A bed of thorns

2012-05-11 00:00

IT wasn’t that long ago, just after the 1994 elections to be precise, when it seemed almost every other South African wanted to become a public servant. For the majority, this was not because there was a job on offer but because there was a real sense that becoming part of the newly democratic public service was the right thing to do. It was not about the self-interested or political party-centred occupation of positions of power or about using those positions to accumulate personal and family wealth.

Rather, there was the chance to replace an unrepresentative public sector by practically recasting what it means to be a public servant: to place the common good over and above private interest in both collective work and individual action; to serve with the kind of humility and purpose that comes by being entrusted with working for and/or representing the public interest; and to imbibe the foundational ethical principles and work values of the democratic mandate that gives the public sector its legitimacy. Cumulatively, to be one of those metaphorical flowers that would sprout up on historically stony ground and overwhelm the existing and potential thorns of selfishness, arrogance, indolence, greed and corruption.

For a while it looked like those flowers were growing. Thousands of honest and hard-working people flooded into the public sector, embracing the Herculean task of revolutionising the public service. But just as had been the case with so many democratic revolutions before, there was the simultaneous growth of powerful thorns, whose old and new roots were quickly sunk into the body politic.

Even if most of us did not want to believe it was happening, it was public servants at the highest levels who incubated and covered over South Africa’s most expensive “public’ project at the time, the arms deal. As it turned out, the arms deal was a thorn-lover’s paradise, characterised by an attitude that militated against everything that the new public sector was supposed to be about. No matter all the post hoc rationalisations and excuses, a green light had been given. In direct proportion, a bed of thorns began to grow across the depth and breadth of the public sector, while the flowers gradually wilted.

Two early examples are representative. In an attempt to defend rising corruption within Mpumalanga, newly appointed (in 1999) premier of Mpumalanga Ndaweni Mahlangu unashamedly stated that it was okay for politicians to lie. While this set off a firestorm of outrage, the fact is that Mahlangu and associates got away with it precisely because he was simply giving verbal affirmation to the reality. Similarly, in 2006 when the ANC’s head of the Presidency Smuts Ngonyama declared, in response to rising criticism of his own enrichment from the partial (BEE) privatisation of Telkom, that “we did not struggle to be poor”, he was merely confirming that it was now acceptable for public servants to sell off public sector property for personal gain.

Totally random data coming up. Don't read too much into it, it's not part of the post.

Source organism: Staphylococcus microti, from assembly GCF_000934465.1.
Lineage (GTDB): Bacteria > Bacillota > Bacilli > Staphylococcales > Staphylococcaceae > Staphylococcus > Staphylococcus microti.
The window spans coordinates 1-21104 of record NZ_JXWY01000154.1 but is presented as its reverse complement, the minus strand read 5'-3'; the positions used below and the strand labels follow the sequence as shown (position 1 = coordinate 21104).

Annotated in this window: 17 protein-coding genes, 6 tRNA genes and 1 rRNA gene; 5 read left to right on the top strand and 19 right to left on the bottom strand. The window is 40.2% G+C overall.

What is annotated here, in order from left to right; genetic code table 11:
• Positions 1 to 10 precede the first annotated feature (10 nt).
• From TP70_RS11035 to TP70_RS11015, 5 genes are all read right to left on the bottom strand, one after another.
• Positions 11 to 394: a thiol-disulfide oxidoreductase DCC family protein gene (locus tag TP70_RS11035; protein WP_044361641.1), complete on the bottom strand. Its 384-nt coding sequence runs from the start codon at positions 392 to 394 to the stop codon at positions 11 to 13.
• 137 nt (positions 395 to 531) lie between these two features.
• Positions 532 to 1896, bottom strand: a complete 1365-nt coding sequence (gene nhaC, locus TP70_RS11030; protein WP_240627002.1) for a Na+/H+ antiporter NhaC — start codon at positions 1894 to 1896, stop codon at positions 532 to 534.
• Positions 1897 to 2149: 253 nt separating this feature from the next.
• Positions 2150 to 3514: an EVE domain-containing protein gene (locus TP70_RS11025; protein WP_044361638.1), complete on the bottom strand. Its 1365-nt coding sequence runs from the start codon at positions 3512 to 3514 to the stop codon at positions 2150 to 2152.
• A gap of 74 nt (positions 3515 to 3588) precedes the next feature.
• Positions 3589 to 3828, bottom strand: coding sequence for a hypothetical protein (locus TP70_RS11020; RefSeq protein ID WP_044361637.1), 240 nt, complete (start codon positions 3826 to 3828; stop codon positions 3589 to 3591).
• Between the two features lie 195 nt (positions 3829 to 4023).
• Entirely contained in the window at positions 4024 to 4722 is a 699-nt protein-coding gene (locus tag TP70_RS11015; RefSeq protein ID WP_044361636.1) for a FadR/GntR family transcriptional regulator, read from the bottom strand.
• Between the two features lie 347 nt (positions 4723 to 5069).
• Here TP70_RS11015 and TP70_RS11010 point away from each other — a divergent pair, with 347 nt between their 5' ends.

By the late 2000s, the bed had turned into a fully fledged forest. Not content with what were already very decent wage packages, high-ranking politicians and public sector officialdom at every level were awarding themselves super salaries and a huge range of benefit sweeteners. Indeed, South Africa has to be one of the only countries in the world where the majority of this public sector cadre are made millionaires every year. Even in small towns like Knysna, the annual salary of the municipal manager now comes in at a cool R1,3 million, while his counterpart in the neighbouring Bitou Municipality has to make do with a measly R1,2 million. Meanwhile, the top management of parastatals — yes, the ones that are now driving the “people-centred” infrastructural programme — are making in one year what it would take an ordinary public sector worker a lifetime to earn.

Things are now so bad in departments like Public Works that its minister feels it necessary to inform the public that “we have people looting and even saying ‘it’s our time to eat’ … they act as if they own the department”. Even in the military, some commanders “spend more time running their personal businesses” than they spend on the job, while “critical health services have been outsourced to private hospitals which are run by current and former generals …”

When the public asks too many questions, the arrogance surfaces with a vengeance. We are thus told by the likes of Defence Ministerial spokesperson Ndivhuwo Mabya that “we do not have to explain to anyone the decisions which we take”. Throw in security/intelligence officials running amok behind the smoke screens of “national interest” and “classified information”, transport authorities giving the middle finger to actual public transport or the police brass making a mockery of their own code of conduct to “act with integrity in rendering an effective service of a high standard which is accessible to everybody”, and it isn’t hard to figure out that there is precious little of the “public” left in our public service.

At the end of his Freedom Day address, President Jacob Zuma implored South Africans to “put the country first …” Besides the fact that he should have said “the people”, who after all are the ones who make up “the country”, he would do well to listen to his own advice. Better yet, the president and those who are supposed to serve the public should ask themselves the questions posed in Pete Seeger’s famous sixties’ anti-war song:

“Where have all the flowers gone? Long time passing

“Where have all the flowers gone? Long time ago

“… When will we ever learn?”

 McKinley is an independent writer, researcher and analyst. His article was first published on the South African Civil Society Information Service website.

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